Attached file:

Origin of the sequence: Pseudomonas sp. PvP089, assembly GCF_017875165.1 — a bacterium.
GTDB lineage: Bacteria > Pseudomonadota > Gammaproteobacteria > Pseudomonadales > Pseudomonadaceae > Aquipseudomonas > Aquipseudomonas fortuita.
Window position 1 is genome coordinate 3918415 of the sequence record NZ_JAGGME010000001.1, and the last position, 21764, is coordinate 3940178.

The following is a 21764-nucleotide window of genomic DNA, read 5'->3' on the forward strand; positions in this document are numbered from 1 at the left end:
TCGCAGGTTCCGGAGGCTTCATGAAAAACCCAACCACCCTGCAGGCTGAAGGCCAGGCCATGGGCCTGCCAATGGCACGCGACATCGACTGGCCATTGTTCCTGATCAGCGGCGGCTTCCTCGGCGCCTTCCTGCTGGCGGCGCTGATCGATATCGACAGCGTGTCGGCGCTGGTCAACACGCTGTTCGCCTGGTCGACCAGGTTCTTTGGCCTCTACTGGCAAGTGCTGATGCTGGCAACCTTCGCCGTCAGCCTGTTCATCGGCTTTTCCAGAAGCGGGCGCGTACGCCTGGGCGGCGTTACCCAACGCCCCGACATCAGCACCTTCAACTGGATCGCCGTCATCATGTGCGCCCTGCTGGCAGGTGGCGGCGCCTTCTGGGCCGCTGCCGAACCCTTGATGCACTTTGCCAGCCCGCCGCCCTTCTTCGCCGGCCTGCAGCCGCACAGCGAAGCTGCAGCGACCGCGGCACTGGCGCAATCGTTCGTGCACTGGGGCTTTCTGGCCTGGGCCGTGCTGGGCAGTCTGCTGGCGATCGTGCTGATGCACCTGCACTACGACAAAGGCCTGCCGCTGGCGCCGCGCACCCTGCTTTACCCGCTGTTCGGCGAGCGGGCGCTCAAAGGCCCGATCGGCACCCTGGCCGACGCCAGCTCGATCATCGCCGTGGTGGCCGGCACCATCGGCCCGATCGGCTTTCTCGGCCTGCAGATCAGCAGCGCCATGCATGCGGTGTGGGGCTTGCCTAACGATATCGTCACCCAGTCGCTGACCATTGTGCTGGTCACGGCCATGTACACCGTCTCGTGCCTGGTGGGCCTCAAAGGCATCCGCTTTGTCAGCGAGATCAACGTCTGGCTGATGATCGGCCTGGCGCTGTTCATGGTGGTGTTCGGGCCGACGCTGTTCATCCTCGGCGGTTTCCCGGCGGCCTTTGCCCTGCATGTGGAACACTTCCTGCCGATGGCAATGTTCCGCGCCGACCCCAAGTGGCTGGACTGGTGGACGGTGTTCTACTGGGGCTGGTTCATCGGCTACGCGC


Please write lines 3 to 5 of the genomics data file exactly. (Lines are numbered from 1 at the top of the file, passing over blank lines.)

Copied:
Window position 1 is genome coordinate 3918415 of the sequence record NZ_JAGGME010000001.1, and the last position, 21764, is coordinate 3940178.

The following is a 21764-nucleotide window of genomic DNA, read 5'->3' on the forward strand; positions in this document are numbered from 1 at the left end:
TCGCAGGTTCCGGAGGCTTCATGAAAAACCCAACCACCCTGCAGGCTGAAGGCCAGGCCATGGGCCTGCCAATGGCACGCGACATCGACTGGCCATTGTTCCTGATCAGCGGCGGCTTCCTCGGCGCCTTCCTGCTGGCGGCGCTGATCGATATCGACAGCGTGTCGGCGCTGGTCAACACGCTGTTCGCCTGGTCGACCAGGTTCTTTGGCCTCTACTGGCAAGTGCTGATGCTGGCAACCTTCGCCGTCAGCCTGTTCATCGGCTTTTCCAGAAGCGGGCGCGTACGCCTGGGCGGCGTTACCCAACGCCCCGACATCAGCACCTTCAACTGGATCGCCGTCATCATGTGCGCCCTGCTGGCAGGTGGCGGCGCCTTCTGGGCCGCTGCCGAACCCTTGATGCACTTTGCCAGCCCGCCGCCCTTCTTCGCCGGCCTGCAGCCGCACAGCGAAGCTGCAGCGACCGCGGCACTGGCGCAATCGTTCGTGCACTGGGGCTTTCTGGCCTGGGCCGTGCTGGGCAGTCTGCTGGCGATCGTGCTGATGCACCTGCACTACGACAAAGGCCTGCCGCTGGCGCCGCGCACCCTGCTTTACCCGCTGTTCGGCGAGCGGGCGCTCAAAGGCCCGATCGGCACCCTGGCCGACGCCAGCTCGATCATCGCCGTGGTGGCCGGCACCATCGGCCCGATCGGCTTTCTCGGCCTGCAGATCAGCAGCGCCATGCATGCGGTGTGGGGCTTGCCTAACGATATCGTCACCCAGTCGCTGACCATTGTGCTGGTCACGGCCATGTACACCGTCTCGTGCCTGGTGGGCCTCAAAGGCATCCGCTTTGTCAGCGAGATCAACGTCTGGCTGATGATCGGCCTGGCGCTGTTCATGGTGGTGTTCGGGCCGACGCTGTTCATCCTCGGCGGTTTCCCGGCGGCCTTTGCCCTGCATGTGGAACACTTCCTGCCGATGGCAATGTTCCGCGCCGACCCCAAGTGGCTGGACTGGTGGACGGTGTTCTACTGGGGCTGGTTCATCGGCTACGCGC